Sunscreen protecting factors or the sun protective factor (SPF) is the laboratory measure of its ability to block ultraviolet B (UVB) rays. The relation between sunscreen protecting factors and the amount of UVB rays blocked is not linear. As researches have shown an SPF 15 blocks about 93% of UVB rays, an sunscreen protecting factors 30 blocks about 96%, and an SPF 60 blocks about 98%. And no sunscreen can offer 100% protection from the sun.
In reality sunscreen protecting factors may differ from actual protection that the user is obtained while using a certain sunscreen. It depends on a variety of factors: amount of sunscreen applied; the frequency of re-appliance while in the sun (it should be reapplied at least once in two hours); time of day and season; the environment and percentage of UV reflected (snow, sand, water), user skin type, and others. It is important to know that sunscreen protecting factor is indicating only the protection from UVB rays. But the UVA rays are also harmful.
Scientific researches have demonstrated that some sunscreen products with SPF 30+ offer a lower protection from UVA rays than 15 SPF rated products. Products that offer both, UVA and UVB protection are usually labeled ?broad spectrum?. The UVC rays cannot pass through the ozone layer so there is no need to protect from them. Some sources state that SPF means how much longer you can stay in the sun without getting sunburned. It is not such a good definition as it is not recommended to use sunscreens to elongate sun exposure. Any sun exposure with or without sunscreens is harmful for our skin. Sunscreens are just increasing the protection and cannot eliminate the damage completely.
So, from this point of view, if without any protection your skin will be mildly sunburned in 10 minutes of sun exposure, using a SPF 15 sunscreen will allow you stay 150 minutes in the sun before getting burned. But these numbers are calculated for an average person in average conditions. So, the real protection we get depends on a lot of factors. Different types of skin differently react to sun exposure.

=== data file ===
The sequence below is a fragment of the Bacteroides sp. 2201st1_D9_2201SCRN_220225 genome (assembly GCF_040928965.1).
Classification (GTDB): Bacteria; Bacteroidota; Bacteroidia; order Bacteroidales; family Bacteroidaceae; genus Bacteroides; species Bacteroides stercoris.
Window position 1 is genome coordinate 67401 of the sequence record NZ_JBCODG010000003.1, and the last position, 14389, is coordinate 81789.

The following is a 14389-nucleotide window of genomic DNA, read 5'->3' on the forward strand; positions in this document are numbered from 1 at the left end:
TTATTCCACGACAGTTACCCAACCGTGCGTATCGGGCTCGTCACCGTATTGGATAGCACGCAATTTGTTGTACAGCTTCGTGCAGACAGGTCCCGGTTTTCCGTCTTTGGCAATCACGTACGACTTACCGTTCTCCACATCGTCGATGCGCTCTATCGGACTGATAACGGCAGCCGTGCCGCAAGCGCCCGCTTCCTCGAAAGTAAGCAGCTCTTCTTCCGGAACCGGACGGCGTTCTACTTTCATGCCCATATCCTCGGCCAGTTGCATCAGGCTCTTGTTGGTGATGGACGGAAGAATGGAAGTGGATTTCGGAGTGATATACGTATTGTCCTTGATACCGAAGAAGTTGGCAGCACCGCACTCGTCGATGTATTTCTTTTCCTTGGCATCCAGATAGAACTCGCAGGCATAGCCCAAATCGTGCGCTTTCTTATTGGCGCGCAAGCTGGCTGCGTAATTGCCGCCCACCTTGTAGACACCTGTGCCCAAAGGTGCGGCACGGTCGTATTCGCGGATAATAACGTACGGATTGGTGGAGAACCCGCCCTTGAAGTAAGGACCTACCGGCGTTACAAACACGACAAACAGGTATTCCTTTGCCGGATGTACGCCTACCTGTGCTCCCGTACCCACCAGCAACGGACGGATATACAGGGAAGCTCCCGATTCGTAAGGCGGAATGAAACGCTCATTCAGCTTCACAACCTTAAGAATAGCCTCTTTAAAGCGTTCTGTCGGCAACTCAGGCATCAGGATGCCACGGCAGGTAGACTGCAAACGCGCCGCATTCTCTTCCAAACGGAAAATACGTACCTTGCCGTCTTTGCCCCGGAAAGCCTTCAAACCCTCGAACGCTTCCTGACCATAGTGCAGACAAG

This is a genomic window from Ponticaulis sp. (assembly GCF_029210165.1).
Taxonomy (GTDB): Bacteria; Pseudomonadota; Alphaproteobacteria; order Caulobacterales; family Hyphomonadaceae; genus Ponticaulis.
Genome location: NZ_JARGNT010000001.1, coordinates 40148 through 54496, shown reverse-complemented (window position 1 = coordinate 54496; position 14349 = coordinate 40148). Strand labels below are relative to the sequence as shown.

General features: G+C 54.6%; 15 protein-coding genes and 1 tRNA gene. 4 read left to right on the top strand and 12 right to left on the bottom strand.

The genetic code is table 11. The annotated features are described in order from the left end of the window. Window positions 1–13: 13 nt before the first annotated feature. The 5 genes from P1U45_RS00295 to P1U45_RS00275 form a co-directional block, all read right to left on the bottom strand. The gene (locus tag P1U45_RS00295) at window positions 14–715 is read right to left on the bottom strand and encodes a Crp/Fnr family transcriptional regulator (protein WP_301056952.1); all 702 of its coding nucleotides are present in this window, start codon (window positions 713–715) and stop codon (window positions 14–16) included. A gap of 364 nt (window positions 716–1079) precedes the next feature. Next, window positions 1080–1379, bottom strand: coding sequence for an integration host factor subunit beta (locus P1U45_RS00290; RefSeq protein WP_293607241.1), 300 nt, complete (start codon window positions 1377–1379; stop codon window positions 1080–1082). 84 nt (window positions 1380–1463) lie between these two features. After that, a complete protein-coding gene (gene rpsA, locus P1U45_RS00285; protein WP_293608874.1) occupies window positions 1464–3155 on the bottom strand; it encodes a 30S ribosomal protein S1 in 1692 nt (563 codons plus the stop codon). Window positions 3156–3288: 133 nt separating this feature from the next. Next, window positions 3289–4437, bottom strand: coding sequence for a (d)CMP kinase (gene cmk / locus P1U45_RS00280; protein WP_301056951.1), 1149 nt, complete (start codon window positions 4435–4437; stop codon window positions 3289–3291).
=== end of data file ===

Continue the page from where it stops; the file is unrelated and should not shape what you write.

There are 6 types of skin. Type 1 are people with very fair skin, light eyes, usually freckles, and their skin always burns and never tans. Type 2 includes skin that usually burns and tans with difficulty. Skin of 3rd type sometimes burns and sometimes tans. Type 4 minimally burns, always tans. Type 5 rarely burns and tans profusely. And type 6 never burns and tans deeply (dark skin, dark eyes).
We should remember that children skin is far more sensible and must be obligatory protected from the sun. Infants under 6 years old should not be exposed at all to direct sunlight and the use of sunscreens is not recommended. Sunscreen protection factor is decreasing as you are sweating or getting into water. Waterproof sunscreens are more recommended by they still must be reapplied every two hours to be effective. Weather condition, time of day and season, altitude and latitude can also influence sunscreen protection factor. The UV rays are more harmful in sunny days, at great altitudes, at tropics, in hot seasons and in the hottest hours of the day which are between 11 a.m. and 3 p.m.
Still, sunscreen should be always worn either it is a sunny or a cloudy day. If you want to keep your skin healthy and prevent its premature aging choose a SPF 15+ sunscreen and make sunscreen use a habit.